At Down Dog, I discovered the experience that the DVD I had been working with only hinted at.

I began to experience personal transformation.

Since that time, my yoga practice has grown, as have a number of other wellness-related areas of my life. I learned about nutrition and shed a great deal of unhealthy body fat. My entire relationship to my physical being has changed:

  • I eat a strictly “paleo” diet (the evidence against the modern American diet, based on mass agricultural products, is compelling to me);
  • I do heavy resistance-based strength training 2-3 times a week;
  • I have abandoned long-distance cardio/endurance activities, as the evidence is strong that they are  counterproductive to health and fitness; and
  • I practice power yoga at least four times per week.

Of these elements, the two I cannot give up are the nutritional approach and the yoga. Other elements come and go, but the nutrition and the yoga are what are at the core of this transformation I am undergoing. I have never felt (or been) better than I am now — on a number of measures including feeling of well-being, capacity for exercise, and medical biomarkers such as cholesterol and insulin levels.

Why Teach?

My transformation is this: I brought consciousness to my relationship with my physical being. The fruits of this transformation have been life-changing.

Some may view my emphasis on physicality to be shallow. First of all, I engage in a number of other practices (I don’t drink, I meditate regularly, I connect spiritually with others on a regular basis) that are “deeper.” But secondly, this criticism misses the point. I have come to focus on my physical body not because I want to look cool — it is because I was forced to realize that my lack of relationship with my body was a gaping hole in my life.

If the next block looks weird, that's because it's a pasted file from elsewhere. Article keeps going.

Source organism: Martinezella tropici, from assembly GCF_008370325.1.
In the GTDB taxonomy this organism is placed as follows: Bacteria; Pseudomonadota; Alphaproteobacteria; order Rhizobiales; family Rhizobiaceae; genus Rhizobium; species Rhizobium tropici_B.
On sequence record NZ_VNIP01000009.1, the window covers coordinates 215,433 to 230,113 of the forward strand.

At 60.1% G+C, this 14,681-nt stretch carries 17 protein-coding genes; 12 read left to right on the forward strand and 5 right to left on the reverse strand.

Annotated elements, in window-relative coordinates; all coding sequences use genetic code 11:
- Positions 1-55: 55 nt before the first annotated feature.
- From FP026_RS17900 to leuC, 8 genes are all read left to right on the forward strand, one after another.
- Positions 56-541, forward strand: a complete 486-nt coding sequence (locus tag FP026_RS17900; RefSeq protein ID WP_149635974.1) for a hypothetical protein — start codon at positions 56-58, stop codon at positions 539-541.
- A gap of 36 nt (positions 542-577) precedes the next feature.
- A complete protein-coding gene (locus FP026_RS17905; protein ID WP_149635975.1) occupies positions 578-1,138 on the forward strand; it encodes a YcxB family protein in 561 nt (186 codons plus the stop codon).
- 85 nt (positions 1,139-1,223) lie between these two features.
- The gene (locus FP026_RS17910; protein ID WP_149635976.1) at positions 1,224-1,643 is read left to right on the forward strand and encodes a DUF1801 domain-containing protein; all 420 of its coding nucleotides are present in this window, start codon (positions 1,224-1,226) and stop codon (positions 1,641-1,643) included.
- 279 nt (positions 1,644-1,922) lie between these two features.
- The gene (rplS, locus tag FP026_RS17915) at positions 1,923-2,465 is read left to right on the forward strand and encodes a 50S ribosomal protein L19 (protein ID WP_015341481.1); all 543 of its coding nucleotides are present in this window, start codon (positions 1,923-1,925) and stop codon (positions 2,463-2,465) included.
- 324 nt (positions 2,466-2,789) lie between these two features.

Power yoga, as I have found it at Down Dog Yoga, has brought me into relationship with my body. I respect my body, and plan on taking care of it as I would an heirloom passed on to me by a loved one. It is this relationship I want to learn to pass on to others. We all live in bodies, and we can all be in better relationship to them. I have first-hand knowledge of the benefits of developing such a relationship.

I have so far to go in my understanding and practice. I know only a little — I am painfully aware of that. But if I can pass on the joy I have come to discover, then I feel I will be doing something beneficial.

And so, I embark on this journey. I don’t know where it will take me. But it seems clearly the next right step — so I take it.

Bronnie Ware is a singer and writer from Australia. For a number of years, she worked in palliative care (that is, attending to the dying). Out of that experience, she has written a book called The Top Five Regrets Of The Dying (affiliate link).

Photo by andronicusmax (Flickr)

As the year closes, and as we sweep away the past and look to the blank slate of the future, many of us are making “resolutions” or at the least setting their intentions. Bonnie’s list provides some insight as to what enduring goals might look like.

The top five regrets of the dying:

  1. I wish I’d had the courage to live a life true to myself, not the life others expected of me.
  2. I wish I didn’t work so hard.
  3. I wish I’d had the courage to express my feelings.
  4. I wish I had stayed in touch with my friends.
  5. I wish that I had let myself be happier.

I’m thinking about these ideas as I formulate my own set of intentions for 2012.

I recently was asked to recap some of the research I have been fortunate to be a part of as it relates to Americans’ concerns when they think about the future. I’ve had a chance to review focus group findings (and conduct a few of my own) for a number of projects over the past twelve months, and a number of interesting themes have emerged.